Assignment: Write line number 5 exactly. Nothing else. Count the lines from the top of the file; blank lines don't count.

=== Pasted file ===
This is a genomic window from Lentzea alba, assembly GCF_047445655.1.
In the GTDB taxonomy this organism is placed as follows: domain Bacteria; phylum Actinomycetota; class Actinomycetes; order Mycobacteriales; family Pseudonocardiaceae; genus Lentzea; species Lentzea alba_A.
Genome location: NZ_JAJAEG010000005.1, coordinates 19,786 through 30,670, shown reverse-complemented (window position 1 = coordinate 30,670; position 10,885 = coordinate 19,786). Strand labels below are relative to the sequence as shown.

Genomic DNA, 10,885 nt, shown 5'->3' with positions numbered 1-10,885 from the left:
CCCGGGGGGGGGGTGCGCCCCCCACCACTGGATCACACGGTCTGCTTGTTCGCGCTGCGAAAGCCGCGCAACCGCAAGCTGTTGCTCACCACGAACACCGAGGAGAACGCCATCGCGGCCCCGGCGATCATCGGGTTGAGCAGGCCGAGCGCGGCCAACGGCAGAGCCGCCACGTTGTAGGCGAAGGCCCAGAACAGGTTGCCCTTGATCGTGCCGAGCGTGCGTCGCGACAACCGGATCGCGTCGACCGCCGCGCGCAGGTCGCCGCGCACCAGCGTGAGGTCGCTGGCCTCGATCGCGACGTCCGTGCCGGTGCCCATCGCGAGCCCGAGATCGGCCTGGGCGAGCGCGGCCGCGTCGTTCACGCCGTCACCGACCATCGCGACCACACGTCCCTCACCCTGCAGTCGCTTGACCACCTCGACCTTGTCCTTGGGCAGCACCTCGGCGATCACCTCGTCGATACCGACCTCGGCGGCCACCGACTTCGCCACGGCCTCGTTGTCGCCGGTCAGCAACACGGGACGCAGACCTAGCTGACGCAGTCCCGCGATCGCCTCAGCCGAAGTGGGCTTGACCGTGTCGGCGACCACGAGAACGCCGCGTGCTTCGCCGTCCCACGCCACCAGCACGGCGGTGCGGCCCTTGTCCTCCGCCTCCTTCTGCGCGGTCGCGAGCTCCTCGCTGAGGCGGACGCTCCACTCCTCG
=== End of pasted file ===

CCCGGGGGGGGGGTGCGCCCCCCACCACTGGATCACACGGTCTGCTTGTTCGCGCTGCGAAAGCCGCGCAACCGCAAGCTGTTGCTCACCACGAACACCGAGGAGAACGCCATCGCGGCCCCGGCGATCATCGGGTTGAGCAGGCCGAGCGCGGCCAACGGCAGAGCCGCCACGTTGTAGGCGAAGGCCCAGAACAGGTTGCCCTTGATCGTGCCGAGCGTGCGTCGCGACAACCGGATCGCGTCGACCGCCGCGCGCAGGTCGCCGCGCACCAGCGTGAGGTCGCTGGCCTCGATCGCGACGTCCGTGCCGGTGCCCATCGCGAGCCCGAGATCGGCCTGGGCGAGCGCGGCCGCGTCGTTCACGCCGTCACCGACCATCGCGACCACACGTCCCTCACCCTGCAGTCGCTTGACCACCTCGACCTTGTCCTTGGGCAGCACCTCGGCGATCACCTCGTCGATACCGACCTCGGCGGCCACCGACTTCGCCACGGCCTCGTTGTCGCCGGTCAGCAACACGGGACGCAGACCTAGCTGACGCAGTCCCGCGATCGCCTCAGCCGAAGTGGGCTTGACCGTGTCGGCGACCACGAGAACGCCGCGTGCTTCGCCGTCCCACGCCACCAGCACGGCGGTGCGGCCCTTGTCCTCCGCCTCCTTCTGCGCGGTCGCGAGCTCCTCGCTGAGGCGGACGCTCCACTCCTCG